I asked a number of locals whether they knew about the poaching, which they did. The problem is deeper than it looks, and I can imagine that what I heard may not be far from the truth. Apparently, someone went up river and removed the nets a few months ago, but there were death threats and the poachers got the nets back. It is concerning that five km from the river mouth is the Harold Johnson Nature Reserve, which borders right on the river, and Red Hill Nature reserve is just four km north of Tugela Mouth.
I only spent two days at Tugela Mouth, so I don’t know whether the stories about death threats are true or false, but one thing is clear, that the relevant KZN conservation officials are not concerned about gill netting. There have been numerous appeals to the Department of Agriculture, Forestry and Fisheries (DAFF), with absolutely no luck.
Geoff’s story is in line with the many reports the Courier has received in recent years about uncontrolled gillnet fishing in all North Coast rivers, plus large dams such as Hazelmere, outside Tongaat.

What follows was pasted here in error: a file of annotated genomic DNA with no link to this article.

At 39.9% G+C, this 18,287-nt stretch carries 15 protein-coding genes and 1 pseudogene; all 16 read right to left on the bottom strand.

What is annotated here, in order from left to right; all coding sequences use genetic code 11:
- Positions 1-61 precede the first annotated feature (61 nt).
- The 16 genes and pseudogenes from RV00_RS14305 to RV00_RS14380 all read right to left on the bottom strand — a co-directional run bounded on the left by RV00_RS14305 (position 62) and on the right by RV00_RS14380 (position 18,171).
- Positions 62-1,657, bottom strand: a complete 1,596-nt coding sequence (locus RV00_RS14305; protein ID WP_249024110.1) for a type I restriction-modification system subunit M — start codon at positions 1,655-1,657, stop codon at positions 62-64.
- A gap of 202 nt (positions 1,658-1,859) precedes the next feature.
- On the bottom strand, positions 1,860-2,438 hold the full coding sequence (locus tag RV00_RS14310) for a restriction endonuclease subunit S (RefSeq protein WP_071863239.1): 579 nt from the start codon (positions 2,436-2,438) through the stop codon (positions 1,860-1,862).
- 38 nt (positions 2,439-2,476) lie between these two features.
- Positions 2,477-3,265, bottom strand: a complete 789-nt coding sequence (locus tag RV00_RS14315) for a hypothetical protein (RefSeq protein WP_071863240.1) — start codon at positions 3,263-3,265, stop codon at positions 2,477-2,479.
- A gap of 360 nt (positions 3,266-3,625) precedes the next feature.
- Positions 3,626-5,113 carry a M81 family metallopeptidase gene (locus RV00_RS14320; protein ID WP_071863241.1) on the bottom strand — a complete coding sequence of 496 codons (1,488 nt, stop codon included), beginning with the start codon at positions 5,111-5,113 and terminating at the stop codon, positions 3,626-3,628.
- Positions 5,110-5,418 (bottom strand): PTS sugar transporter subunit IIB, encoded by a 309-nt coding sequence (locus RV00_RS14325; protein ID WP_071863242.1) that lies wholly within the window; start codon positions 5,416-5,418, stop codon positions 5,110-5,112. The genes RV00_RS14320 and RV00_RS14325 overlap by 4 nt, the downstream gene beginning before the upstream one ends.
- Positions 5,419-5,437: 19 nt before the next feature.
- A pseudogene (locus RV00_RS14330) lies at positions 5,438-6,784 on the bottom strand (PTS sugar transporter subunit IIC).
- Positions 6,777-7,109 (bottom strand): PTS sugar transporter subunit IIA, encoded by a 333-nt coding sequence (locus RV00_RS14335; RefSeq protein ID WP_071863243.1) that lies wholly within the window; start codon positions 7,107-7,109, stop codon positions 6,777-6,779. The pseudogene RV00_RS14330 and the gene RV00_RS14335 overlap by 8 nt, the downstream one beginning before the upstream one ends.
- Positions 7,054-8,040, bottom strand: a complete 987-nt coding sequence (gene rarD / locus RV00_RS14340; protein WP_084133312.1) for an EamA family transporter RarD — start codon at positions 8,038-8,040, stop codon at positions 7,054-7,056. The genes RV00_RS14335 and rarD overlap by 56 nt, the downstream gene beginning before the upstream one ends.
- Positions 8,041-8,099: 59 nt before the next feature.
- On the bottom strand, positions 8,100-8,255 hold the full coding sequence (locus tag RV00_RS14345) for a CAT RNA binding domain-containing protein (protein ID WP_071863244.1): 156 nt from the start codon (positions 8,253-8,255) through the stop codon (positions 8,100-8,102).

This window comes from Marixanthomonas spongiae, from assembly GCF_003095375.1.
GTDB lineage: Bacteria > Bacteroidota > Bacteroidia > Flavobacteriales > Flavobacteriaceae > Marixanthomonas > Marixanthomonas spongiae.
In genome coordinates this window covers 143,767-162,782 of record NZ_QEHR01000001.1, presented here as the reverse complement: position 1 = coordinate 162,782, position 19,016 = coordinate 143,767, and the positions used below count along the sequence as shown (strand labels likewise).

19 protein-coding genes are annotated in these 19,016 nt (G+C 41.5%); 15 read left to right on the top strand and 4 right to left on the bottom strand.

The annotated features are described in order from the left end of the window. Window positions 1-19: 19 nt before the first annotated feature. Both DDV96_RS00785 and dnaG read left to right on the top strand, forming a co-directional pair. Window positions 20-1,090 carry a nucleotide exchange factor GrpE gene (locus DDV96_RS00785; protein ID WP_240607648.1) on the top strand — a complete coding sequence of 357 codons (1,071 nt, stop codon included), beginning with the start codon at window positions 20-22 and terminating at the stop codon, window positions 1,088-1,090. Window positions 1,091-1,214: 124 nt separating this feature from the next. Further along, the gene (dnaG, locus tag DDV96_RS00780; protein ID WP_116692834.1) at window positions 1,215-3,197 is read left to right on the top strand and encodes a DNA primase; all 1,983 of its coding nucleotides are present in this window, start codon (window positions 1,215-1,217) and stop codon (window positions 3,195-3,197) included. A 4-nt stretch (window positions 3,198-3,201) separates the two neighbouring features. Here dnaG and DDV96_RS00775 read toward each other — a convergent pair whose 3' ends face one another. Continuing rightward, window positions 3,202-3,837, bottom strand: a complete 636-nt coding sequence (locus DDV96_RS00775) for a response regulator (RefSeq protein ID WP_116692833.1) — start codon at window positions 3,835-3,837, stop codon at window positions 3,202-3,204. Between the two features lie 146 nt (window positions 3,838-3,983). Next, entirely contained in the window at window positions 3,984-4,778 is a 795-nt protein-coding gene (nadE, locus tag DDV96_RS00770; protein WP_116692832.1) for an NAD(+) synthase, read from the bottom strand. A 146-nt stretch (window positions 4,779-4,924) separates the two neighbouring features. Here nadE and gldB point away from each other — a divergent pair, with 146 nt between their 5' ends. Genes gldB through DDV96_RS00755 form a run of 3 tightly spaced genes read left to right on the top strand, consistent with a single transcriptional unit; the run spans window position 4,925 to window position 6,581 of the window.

We raised the issue with well-known Tugela Mouth resident and conservationist, Eberhard Fitsch, whose house at Oliver’s Rock overlooks the river. He confirmed that little or nothing has been done about gill netting since Ezemvelo Wildlife handed over policing functions to DAFF.
“It has been a free-for-all here since Ezemvelo Wildlife left, with more nets in the river than water. I have seen these fishermen coming out with wheelbarrows full of fish.”
However, gill netting seems to have died down in the past six months.
“I am not sure for the reason for this, either that the river has been very low or the stocks have been so depleted that it not worthwhile, but I have no doubt they will be back when conditions get better. What I can tell you is that whenever someone has approached them and pointed out that what they are doing is illegal, they have become quite aggressive.”
Fitsch said he and other locals were hoping that rumours of Ezemvelo taking back policing functions from DAFF later this year will turn out to be true.
“When Ezemvelo was here they regularly pulled all the nets out, but that hasn’t happened for the last few years,” Fitsch said.